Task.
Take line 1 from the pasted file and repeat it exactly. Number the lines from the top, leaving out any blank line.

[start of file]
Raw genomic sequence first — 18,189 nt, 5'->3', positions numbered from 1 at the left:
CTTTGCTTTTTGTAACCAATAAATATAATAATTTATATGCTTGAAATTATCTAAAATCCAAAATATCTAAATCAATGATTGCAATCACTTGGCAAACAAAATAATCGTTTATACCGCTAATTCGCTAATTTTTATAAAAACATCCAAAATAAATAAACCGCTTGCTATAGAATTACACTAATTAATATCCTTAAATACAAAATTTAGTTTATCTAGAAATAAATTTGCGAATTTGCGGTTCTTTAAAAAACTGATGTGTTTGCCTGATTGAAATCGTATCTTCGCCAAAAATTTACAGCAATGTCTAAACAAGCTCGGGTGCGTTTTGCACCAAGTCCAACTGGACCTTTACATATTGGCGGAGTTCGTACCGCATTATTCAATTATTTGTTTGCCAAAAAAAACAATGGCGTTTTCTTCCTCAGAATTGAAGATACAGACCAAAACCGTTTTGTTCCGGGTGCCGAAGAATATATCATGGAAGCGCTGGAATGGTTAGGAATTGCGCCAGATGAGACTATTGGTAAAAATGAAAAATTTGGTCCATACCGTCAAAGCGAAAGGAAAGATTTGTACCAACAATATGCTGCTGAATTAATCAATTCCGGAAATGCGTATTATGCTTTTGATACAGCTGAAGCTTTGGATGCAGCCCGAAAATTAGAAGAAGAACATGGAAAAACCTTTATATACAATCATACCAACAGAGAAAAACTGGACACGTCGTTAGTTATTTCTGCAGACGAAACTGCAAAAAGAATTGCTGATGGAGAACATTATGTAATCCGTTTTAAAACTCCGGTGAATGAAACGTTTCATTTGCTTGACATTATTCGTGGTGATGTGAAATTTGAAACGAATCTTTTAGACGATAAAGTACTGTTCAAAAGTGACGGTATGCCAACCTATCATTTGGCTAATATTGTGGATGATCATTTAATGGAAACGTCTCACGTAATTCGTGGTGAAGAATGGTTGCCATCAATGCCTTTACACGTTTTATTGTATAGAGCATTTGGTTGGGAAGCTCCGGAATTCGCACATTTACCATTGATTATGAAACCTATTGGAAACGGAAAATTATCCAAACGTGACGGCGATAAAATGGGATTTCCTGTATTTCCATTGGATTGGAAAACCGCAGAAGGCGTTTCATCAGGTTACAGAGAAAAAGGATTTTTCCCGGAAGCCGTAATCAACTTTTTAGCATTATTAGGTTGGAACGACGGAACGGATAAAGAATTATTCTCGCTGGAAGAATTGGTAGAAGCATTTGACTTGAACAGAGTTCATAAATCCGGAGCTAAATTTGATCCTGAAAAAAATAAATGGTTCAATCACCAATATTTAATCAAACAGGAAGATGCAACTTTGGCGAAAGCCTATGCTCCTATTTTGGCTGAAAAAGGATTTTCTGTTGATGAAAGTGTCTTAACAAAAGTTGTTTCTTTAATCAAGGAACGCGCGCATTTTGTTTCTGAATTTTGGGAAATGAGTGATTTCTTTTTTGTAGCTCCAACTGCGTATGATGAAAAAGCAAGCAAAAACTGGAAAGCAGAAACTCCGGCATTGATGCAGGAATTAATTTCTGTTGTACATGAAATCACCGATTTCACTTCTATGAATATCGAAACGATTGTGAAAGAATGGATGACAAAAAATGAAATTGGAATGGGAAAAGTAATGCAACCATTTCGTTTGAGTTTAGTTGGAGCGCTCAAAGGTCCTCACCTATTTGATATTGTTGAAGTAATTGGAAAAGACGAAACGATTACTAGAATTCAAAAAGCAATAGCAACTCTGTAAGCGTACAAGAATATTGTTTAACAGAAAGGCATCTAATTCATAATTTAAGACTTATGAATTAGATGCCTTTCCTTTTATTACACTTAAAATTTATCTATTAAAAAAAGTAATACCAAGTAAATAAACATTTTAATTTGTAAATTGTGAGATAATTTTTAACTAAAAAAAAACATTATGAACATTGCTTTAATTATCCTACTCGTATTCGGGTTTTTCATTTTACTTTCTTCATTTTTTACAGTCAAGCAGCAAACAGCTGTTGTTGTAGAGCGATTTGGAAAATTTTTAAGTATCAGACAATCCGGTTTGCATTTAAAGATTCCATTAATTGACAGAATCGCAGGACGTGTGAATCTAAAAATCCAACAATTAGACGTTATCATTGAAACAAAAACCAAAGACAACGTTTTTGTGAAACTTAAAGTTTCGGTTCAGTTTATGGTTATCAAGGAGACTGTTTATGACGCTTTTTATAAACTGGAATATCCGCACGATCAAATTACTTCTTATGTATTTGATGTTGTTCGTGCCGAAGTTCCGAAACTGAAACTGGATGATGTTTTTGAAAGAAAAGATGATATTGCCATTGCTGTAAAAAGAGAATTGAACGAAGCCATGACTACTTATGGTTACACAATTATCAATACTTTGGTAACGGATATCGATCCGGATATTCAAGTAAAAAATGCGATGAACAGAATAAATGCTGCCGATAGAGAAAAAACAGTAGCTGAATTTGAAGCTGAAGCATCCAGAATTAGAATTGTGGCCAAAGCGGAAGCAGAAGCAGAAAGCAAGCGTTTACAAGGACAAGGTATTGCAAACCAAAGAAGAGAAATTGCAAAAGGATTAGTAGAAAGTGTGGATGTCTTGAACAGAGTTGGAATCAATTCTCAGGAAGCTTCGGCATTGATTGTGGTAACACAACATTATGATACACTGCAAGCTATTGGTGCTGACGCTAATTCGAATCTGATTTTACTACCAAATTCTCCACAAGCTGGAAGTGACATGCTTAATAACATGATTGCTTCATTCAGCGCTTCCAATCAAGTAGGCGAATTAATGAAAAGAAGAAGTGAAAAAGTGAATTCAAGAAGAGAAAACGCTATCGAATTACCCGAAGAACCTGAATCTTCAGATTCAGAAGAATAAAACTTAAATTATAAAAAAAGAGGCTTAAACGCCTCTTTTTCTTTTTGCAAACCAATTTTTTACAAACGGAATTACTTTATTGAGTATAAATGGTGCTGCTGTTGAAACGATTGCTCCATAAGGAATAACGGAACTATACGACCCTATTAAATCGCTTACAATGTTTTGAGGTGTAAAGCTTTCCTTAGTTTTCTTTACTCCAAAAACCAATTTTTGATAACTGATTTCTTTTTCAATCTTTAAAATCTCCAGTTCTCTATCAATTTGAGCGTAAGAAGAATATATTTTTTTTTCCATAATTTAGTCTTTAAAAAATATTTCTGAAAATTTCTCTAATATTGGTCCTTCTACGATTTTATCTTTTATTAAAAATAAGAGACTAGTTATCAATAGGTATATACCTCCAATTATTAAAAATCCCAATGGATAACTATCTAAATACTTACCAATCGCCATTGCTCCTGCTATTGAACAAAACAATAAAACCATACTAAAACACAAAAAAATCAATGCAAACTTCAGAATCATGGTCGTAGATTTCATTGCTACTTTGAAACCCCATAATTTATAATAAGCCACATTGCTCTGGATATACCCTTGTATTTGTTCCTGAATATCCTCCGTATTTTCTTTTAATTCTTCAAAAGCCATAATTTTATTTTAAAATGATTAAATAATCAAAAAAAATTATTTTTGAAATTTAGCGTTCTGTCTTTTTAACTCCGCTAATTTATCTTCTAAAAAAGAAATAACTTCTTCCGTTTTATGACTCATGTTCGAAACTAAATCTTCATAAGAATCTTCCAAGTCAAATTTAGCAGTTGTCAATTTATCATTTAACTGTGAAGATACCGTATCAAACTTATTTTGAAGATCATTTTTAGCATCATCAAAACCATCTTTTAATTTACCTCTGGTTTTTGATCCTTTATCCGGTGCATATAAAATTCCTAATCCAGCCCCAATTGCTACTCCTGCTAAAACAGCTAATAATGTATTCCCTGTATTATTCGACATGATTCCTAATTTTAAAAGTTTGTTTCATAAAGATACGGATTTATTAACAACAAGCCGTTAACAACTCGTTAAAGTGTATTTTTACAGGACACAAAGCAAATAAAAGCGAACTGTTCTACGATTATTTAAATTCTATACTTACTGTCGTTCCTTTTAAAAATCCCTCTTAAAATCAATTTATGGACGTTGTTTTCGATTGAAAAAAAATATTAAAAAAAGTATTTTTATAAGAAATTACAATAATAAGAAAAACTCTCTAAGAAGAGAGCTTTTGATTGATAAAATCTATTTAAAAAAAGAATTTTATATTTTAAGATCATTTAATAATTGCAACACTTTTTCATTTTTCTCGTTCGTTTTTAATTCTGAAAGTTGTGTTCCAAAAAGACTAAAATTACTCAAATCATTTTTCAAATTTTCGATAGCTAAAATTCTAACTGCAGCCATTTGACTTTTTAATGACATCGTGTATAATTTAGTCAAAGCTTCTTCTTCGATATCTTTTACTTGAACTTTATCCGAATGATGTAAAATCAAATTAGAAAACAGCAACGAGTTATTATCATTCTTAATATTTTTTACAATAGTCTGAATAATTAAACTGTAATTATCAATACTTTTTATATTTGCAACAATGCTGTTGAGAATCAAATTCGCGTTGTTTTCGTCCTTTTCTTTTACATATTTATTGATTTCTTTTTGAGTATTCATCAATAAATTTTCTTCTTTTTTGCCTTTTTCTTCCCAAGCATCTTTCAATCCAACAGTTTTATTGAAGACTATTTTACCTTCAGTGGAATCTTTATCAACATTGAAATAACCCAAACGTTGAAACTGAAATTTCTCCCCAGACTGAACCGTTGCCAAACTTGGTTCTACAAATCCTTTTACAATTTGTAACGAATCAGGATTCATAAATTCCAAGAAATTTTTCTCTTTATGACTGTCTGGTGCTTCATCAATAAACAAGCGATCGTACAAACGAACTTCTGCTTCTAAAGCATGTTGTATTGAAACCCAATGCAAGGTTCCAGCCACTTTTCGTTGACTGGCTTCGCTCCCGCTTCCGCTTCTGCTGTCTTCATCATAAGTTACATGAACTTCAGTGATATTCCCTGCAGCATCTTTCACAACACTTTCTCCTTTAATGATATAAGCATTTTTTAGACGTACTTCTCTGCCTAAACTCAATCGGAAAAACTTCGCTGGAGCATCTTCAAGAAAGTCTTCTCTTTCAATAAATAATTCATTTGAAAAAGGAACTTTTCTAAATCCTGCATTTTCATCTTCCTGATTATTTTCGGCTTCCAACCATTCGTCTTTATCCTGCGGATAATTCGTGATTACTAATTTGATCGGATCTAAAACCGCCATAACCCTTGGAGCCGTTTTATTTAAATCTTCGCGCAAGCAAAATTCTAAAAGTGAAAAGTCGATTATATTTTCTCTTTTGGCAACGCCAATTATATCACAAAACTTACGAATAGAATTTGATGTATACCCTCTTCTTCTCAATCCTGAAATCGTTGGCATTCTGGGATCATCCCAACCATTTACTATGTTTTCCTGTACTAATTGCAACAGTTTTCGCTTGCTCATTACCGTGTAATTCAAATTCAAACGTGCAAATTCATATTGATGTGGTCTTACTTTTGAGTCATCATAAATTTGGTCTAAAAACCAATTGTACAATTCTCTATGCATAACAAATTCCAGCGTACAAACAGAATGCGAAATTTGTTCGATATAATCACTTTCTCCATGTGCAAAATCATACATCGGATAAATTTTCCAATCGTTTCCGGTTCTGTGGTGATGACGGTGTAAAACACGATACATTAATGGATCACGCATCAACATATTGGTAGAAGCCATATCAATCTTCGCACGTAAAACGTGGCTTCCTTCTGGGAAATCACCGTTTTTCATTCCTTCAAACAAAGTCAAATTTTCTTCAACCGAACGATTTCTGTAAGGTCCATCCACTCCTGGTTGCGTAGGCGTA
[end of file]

Raw genomic sequence first — 18,189 nt, 5'->3', positions numbered from 1 at the left: